What about my existing Short Assured Tenancy?

Any existing short assured or assured tenancy will continue to run until one party serves notice to quit.

What about renewals?

If your short assured tenancy provides for contractual renewal, this can also continue until either party serves notice.

13 Replies to “Private Residential Tenancy: Scotland’s Strict New Grounds for Eviction”

  1. I am going two sell up worked hard all my life but two many bad
    Tenants the law and government are against hard working landlords

  2. I agree we also have to sell our property of 20 years because tennant hasn’t paid rent. We would be more understanding if the tennant wasn’t receiving housing benifit. But he is in full !! He hasn’t paid in 3 months and was late with every payment blaming his benifit being paid in arrears. The house has been broken into and we have had to deal with problem upon problem.

  3. I also had to evict a tenant who was not paying the rent though I
    am almost certain she was working illegally in the UK as she refused to give an employer reference on a letterhead (which gives the employers registration number and address on the UK Companies House register – if you enter it you an get all their info). Owing to all the rent laws which do not apply to our own homes if we live in them (so we are not protected by shelter, citizens’ advice and others) I cannot self manage and the letting agency will not let me increase the rent, which means tenants do not leave as the rent are so favorable but demand everything with the new laws. My letting agency which has my same postcode (as we choose neighbourhood agents) has drastically under represented their value of their property and shown 25% depreciation p..a. under fixed assets which is also one reason why I believe they will not let me increase the rent after 2 years. A new let is also much more work for them though they charge.

  4. I noticed;
    There are some exceptions to the above. After six months, 28 days’ notice can be given if the landlord is using grounds 7, 8, 11, 12, 13 or 17.
    17. The tenant is in rent areas for three consecutive months
    Ergo, if I have taken longer than three months to catch up, the landlord can evict me in 28 days flat?
    I have made payments, just insufflent to close the gap (currently £673)

    1. The landlord will be able to service a notice to leave with a notice period of 28 days. Although it is valid to service that notice, you can only be evicted by a Tribunal. If after the 28 days notice passes, you don’t leave and your landlord applies to the Tribunal for an eviction order, you must be in 3 months arrears on the day the case goes to Tribunal. If you are not, the tribunal will not grant an eviction order.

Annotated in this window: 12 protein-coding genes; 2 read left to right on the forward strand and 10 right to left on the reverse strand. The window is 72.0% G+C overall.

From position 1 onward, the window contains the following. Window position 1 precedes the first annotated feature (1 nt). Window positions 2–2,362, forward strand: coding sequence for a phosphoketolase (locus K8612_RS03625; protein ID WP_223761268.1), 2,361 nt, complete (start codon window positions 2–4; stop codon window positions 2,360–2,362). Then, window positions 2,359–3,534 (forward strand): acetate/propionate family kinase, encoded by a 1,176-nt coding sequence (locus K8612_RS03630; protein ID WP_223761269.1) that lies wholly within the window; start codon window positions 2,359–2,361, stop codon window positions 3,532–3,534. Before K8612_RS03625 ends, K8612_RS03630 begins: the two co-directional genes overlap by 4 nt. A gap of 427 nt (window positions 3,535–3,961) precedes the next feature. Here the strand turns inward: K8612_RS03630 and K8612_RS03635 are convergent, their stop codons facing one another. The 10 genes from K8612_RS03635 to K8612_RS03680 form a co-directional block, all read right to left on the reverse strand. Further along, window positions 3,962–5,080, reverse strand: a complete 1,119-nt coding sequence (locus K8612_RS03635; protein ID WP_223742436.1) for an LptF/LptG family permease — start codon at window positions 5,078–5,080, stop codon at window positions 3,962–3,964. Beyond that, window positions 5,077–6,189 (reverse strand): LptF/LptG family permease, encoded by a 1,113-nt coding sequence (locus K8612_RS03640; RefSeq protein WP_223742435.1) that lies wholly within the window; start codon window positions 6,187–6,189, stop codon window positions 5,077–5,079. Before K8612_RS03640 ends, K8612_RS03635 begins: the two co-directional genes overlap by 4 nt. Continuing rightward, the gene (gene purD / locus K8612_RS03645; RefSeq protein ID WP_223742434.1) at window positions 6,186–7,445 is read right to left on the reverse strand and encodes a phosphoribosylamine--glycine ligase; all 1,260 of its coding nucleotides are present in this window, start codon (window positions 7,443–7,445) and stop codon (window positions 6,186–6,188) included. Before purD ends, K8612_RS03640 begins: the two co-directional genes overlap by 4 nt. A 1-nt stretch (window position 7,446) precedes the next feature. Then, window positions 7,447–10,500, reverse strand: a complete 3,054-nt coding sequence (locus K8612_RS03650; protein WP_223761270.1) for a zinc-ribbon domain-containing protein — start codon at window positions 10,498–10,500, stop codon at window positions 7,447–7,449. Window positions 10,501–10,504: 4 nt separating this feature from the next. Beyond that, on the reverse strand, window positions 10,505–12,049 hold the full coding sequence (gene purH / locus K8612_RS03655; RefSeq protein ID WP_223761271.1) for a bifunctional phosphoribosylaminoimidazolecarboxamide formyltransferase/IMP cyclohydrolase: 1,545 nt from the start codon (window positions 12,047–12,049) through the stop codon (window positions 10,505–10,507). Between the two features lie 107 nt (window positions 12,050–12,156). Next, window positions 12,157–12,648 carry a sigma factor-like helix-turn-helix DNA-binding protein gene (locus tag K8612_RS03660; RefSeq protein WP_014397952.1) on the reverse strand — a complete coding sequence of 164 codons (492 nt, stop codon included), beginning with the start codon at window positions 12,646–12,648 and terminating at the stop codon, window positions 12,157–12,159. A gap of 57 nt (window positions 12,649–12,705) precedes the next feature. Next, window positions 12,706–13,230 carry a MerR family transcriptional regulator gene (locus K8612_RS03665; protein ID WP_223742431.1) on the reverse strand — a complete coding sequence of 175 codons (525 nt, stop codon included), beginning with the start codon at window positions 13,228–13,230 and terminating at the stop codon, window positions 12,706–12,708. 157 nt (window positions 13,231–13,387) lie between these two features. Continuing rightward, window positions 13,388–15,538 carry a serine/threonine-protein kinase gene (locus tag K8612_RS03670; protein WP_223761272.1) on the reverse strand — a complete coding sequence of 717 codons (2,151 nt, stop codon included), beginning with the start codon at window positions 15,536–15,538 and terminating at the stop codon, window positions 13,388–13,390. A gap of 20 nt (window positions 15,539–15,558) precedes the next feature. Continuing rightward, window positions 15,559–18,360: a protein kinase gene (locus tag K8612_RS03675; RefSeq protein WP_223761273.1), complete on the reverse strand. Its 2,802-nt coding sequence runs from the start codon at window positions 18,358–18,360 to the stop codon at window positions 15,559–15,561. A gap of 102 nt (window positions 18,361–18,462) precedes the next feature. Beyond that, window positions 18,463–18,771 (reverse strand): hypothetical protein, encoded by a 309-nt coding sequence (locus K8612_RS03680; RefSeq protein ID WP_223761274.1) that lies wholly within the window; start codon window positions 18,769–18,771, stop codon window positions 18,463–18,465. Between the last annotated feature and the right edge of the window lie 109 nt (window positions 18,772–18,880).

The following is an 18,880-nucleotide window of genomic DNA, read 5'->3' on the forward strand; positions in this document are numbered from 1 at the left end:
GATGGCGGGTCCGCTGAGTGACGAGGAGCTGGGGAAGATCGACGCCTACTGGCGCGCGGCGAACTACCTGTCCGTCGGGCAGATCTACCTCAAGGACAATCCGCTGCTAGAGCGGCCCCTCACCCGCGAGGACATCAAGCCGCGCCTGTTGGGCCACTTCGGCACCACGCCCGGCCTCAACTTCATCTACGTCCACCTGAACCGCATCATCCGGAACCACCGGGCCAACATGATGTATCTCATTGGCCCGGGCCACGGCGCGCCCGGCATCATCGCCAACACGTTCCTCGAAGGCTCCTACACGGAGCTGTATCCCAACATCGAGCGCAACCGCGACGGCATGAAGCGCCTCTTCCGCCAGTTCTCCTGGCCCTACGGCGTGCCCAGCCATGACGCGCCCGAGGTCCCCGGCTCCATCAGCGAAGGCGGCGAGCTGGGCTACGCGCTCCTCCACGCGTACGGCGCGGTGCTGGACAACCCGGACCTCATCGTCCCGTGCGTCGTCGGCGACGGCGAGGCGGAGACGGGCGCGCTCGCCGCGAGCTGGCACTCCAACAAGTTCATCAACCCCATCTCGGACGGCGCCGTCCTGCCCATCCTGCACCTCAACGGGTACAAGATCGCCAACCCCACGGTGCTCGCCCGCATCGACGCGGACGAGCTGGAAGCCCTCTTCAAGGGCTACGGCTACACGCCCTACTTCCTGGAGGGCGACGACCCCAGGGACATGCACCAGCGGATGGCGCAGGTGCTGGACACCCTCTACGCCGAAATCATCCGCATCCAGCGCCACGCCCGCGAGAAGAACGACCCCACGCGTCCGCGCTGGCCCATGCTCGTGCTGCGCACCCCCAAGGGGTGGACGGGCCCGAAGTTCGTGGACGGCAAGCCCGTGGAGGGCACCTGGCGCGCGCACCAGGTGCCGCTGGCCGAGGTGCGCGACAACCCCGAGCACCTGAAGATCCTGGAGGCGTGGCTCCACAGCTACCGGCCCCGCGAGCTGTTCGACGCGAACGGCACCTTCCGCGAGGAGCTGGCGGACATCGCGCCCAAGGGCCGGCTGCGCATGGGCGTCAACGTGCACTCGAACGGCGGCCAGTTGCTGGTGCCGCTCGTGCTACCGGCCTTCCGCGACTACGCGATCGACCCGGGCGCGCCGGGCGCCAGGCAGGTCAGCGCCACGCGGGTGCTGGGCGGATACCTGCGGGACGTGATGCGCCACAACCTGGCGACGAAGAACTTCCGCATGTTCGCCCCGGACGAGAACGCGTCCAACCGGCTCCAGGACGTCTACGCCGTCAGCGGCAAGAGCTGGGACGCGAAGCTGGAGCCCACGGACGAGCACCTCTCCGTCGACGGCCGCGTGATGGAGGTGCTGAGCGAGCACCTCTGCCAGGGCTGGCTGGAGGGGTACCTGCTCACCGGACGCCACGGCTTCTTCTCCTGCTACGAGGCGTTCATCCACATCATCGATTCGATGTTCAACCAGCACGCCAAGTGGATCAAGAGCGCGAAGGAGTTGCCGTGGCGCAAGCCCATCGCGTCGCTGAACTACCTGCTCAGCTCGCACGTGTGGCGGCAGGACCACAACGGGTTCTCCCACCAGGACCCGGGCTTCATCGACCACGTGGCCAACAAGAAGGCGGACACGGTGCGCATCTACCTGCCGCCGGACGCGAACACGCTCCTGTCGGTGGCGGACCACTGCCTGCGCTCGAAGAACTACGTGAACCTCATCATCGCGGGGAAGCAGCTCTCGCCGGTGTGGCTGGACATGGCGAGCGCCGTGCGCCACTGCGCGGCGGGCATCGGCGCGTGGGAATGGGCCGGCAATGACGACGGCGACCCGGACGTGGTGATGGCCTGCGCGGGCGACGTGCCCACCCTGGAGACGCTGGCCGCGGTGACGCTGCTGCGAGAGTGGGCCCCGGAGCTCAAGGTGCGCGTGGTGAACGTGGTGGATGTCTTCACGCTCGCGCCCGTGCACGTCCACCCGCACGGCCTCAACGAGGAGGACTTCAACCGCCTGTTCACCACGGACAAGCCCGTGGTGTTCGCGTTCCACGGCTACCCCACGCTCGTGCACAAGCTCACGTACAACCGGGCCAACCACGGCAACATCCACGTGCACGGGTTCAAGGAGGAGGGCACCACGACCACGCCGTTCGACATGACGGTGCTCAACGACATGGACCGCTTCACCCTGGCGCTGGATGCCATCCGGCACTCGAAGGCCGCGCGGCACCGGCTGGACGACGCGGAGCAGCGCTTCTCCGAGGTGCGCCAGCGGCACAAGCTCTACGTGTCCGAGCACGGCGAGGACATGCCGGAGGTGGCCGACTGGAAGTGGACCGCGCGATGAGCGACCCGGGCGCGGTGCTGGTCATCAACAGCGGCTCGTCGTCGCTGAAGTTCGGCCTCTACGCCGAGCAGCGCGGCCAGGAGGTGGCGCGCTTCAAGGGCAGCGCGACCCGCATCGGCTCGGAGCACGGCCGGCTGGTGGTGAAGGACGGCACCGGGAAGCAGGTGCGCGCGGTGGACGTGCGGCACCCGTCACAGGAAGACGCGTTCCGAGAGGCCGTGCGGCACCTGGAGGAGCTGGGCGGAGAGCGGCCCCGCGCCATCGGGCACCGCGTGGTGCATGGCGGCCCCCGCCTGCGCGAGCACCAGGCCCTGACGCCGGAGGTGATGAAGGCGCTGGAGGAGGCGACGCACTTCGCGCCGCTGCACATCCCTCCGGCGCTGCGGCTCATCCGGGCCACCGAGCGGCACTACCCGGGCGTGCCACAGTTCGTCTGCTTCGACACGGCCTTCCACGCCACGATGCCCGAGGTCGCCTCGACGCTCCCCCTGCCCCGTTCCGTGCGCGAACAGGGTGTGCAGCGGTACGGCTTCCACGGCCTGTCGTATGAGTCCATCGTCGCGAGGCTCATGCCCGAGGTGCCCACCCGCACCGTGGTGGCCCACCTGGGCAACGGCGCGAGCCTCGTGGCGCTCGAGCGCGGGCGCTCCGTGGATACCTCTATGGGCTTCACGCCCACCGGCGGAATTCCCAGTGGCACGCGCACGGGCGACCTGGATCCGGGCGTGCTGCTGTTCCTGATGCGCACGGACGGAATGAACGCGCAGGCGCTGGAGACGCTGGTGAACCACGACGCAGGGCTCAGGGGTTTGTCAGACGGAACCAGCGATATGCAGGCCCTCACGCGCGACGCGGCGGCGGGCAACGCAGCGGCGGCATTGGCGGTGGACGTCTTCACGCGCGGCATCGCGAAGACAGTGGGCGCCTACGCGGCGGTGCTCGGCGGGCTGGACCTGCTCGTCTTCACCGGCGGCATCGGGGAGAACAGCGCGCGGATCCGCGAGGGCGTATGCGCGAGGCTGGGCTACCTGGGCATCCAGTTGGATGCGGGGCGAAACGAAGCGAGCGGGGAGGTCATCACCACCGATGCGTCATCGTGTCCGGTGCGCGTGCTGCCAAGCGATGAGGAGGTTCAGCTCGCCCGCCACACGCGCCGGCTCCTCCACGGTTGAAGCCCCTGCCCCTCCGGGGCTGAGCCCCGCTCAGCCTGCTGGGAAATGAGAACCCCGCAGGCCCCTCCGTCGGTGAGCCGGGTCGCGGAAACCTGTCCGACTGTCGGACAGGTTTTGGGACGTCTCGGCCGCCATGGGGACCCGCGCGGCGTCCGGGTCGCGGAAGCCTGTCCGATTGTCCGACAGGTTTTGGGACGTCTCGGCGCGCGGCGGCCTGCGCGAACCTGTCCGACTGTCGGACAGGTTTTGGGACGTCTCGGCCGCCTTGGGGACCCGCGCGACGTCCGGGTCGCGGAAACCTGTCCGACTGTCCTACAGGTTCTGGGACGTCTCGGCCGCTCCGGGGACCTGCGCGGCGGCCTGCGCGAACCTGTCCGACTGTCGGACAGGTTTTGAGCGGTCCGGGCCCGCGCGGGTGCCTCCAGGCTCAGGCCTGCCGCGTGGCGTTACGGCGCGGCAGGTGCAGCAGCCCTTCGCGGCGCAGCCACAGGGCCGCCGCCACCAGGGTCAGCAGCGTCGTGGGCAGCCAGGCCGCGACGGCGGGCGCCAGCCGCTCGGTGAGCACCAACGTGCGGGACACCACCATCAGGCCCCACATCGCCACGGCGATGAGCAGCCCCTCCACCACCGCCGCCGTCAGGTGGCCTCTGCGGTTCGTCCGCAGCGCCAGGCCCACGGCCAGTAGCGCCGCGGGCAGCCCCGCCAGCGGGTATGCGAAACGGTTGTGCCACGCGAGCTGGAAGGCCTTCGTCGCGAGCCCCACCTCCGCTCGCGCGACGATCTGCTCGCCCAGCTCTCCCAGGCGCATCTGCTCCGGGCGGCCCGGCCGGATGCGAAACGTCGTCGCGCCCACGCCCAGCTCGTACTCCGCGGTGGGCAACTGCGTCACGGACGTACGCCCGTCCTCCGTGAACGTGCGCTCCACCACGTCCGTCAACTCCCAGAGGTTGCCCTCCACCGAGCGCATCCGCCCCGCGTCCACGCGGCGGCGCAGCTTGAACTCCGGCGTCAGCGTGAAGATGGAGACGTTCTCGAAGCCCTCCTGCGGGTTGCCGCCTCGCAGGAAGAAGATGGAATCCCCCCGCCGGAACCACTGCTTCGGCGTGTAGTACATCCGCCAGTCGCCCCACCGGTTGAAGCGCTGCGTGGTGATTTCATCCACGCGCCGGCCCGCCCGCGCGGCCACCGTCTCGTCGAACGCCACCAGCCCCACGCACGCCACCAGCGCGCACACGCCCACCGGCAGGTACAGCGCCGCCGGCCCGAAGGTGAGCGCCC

5. Hi can u please advise me…my Tennant this month has not paid rent saying she off sick from work and no money…what should I be and saying to her at this stage ?if she doesn’t pay this month good chance she won’t be paying next month ???

    1. Hi Marie, is this a Scottish Private Residential Tenancy (PRT)? If so then there are rent arrears grounds for eviction that landlords can use if tenants fall behind on payments.

      At this stage I think it would be best to speak to your tenant in detail and try to find out the specifics of the situation, and learn if you are able to accommodate them in the tenancy during this tough period, or if you are simply not able to do that, and then to come to a written agreement on how to proceed. E.g. the tenant can make up the payments over the next 6 months.

      If that does not prove possible, then the ultimate recourse is to the eviction grounds outlined in this article.

  6. I have been living in my apartment for 5 years .I have my rent paid in full and not owing my private landlord here in Scotland.She sent me an email in June that I should move out in August.I took Ill and been going through depression.I asked her to give me time she said no that I must move out .She hasn’t served me a notice to quit but she only sent me an email that she wants to sell her house and I should move out or she would proceed with legal proceedings.Pls what can I do .

  7. The tenancy agreement for the flat I let (PRT) states the rent is due on 17th of month, date of entry. My tenant unilaterally without consultation altered the date of payment to last day of the month and despite agreeing to change back months ago has not done so. The tenant also refuses to communicate, doesn’t answer emails, texts phone calls or letters through the letter box. To date the tenant hasn’t paid December’s rent and still wont respond despite numerous attempts to contact.
    Does this situation constitute arrears grounds for eviction? I’m losing patience, I rely on the rent for income.

    1. Hi Jim, I’m sorry to hear this. It sounds incredibly frustrating to not have any communication. The grounds for eviction are clear that tenants must be in arrears for three consecutive months more before ground 17 can be used to serve a valid eviction notice.